Sales & Marketing

Sales & Marketing

When sales and marketing are not aligned, the business will likely miss its growth targets. This is a top reason why annual revenue stagnates or even declines.

Areas of Focus

• Market Need: Understand the need for your offering in the market.

• Value Analysis: Determine how much value is placed on your offering.

• Differentiation: Know clearly how your offering differs from competitors so that it can enable strong sales and marketing efforts. 

Due diligence on the front end will provide a foundation for how your offering should be packaged, presented, priced, and delivered. This will enable the business to carve out its niche in the market.

• Target Audience: A market analysis will help guide the decision for what target audience to focus on.

• Reaching the Client: Analyzing the demographic of the selected target audience will guide the decision for the best way to reach them.

• Message to the Client: Building a strong unique selling proposition (USP) that resonates with what the target audience needs is important. It guides prospective customer conversations and builds up the value of the offering. Even more vital, is developing a process that ensures both marketing and sales align around the USP. 

• Key Metrics to Measure: In order to deliver ongoing success, it is important that the actions taken by both marketing and sales are measured.

• Reward the Efforts: Remove the silo reward system and get both departments working together, with marketing providing quality leads that sales can actually close. Align their efforts by providing rewards for new business across departments.

The cost of acquiring new customers is high. Aligning sales and marketing will reduce your overall cost of acquisition. This can be tricky, but when done right, it will bring impactful results that gives leadership confidence in growth forecasts. Wouldn’t it be valuable if you could get new customers for half the cost of what you’re spending today?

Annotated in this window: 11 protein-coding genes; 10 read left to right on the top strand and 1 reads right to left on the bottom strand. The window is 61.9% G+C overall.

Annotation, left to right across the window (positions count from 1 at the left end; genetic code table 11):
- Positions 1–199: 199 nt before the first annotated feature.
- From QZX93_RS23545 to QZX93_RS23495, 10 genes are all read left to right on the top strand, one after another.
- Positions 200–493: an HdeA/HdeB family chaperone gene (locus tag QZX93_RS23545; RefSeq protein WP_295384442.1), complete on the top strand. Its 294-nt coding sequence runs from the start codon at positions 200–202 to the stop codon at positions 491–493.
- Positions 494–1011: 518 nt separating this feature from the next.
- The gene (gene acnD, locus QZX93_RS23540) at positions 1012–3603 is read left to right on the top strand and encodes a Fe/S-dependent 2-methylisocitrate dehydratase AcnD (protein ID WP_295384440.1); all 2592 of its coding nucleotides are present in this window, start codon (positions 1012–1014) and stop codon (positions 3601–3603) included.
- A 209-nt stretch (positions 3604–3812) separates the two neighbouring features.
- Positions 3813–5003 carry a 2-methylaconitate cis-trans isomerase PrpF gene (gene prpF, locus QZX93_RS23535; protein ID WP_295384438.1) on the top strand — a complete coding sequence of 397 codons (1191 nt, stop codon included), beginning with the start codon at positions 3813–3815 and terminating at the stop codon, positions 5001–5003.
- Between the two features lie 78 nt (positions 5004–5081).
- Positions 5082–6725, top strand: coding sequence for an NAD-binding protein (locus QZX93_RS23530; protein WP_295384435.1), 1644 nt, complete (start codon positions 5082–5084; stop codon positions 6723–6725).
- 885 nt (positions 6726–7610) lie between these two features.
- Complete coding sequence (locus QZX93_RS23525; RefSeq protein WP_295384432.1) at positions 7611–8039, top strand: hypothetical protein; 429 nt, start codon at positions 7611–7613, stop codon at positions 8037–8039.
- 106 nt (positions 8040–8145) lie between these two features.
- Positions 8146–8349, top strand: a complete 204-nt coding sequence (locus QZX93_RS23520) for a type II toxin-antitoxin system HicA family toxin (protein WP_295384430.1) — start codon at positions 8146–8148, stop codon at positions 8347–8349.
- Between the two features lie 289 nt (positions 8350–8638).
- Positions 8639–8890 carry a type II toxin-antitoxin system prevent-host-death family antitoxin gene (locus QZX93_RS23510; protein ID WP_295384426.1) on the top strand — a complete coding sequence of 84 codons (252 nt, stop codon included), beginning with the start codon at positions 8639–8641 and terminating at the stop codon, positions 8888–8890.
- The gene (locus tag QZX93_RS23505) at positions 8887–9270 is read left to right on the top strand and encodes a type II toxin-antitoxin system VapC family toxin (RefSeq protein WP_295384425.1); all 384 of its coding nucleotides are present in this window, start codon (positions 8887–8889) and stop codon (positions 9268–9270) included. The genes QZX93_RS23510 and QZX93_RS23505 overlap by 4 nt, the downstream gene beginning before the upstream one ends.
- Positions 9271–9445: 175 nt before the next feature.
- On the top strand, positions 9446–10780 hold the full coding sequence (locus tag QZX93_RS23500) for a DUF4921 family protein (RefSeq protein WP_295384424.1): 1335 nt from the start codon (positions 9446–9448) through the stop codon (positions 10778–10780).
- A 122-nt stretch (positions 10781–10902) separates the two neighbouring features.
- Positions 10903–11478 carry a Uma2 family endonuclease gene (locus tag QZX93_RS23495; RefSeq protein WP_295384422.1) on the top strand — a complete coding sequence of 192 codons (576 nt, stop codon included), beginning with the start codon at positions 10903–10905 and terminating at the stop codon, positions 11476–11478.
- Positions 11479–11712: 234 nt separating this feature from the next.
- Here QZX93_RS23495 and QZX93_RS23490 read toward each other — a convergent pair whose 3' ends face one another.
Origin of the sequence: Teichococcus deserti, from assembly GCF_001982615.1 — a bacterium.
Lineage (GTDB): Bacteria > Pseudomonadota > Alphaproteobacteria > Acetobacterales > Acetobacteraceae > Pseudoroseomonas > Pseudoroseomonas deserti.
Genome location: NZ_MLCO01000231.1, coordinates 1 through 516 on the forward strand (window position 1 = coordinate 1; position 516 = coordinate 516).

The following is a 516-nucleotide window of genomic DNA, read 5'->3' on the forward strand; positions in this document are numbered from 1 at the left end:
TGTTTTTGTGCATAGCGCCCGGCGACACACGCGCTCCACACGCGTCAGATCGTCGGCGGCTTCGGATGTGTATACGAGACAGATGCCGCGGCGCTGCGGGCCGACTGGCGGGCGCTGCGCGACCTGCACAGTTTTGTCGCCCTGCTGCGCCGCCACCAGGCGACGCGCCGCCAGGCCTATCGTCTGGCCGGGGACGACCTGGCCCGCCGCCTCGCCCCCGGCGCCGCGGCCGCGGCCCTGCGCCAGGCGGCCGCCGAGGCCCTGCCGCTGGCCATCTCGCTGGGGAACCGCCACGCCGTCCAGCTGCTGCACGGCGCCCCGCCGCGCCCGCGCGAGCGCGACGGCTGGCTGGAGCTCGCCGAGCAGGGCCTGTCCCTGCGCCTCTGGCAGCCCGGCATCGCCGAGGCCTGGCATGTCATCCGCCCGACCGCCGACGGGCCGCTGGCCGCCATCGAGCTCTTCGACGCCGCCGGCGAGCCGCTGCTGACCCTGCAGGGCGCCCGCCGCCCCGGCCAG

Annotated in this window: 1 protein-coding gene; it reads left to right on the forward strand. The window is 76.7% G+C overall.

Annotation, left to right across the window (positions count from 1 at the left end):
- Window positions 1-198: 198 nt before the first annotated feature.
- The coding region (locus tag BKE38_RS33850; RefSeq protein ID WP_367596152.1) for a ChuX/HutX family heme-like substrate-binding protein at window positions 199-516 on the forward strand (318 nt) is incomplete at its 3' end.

• Value Analysis: Understanding the value your customers see in your offering can be an eye-opening experience. If they just see you as a cheaper option, what is keeping them coming back? 

• Retention Analysis: Developing a way to learn why your customers leave or stay can be the tipping point for understanding the difference between your ‘satisfied’ and ‘loyal’ customers. It’s important that the voice of the client (VoC) is heard, and creating an avenue where customers can speak openly about their opinion of you and your offering is key to ensuring your customers feel valued.

• Life-cycle Analysis: Documenting your customer life-cycle can be helpful in projecting your number of loyal customers, and can provide insights that increase customer retention with specific actions and measures. This data can also feed back to the marketing team for assessing the ideal audience, and optimizing outreach to them.

Having the tools and knowledge to increase your customer loyalty will unequivocally provide a much stronger business. A key step in accomplishing this is understanding the difference between satisfaction and loyalty. It’s likely bigger than you think.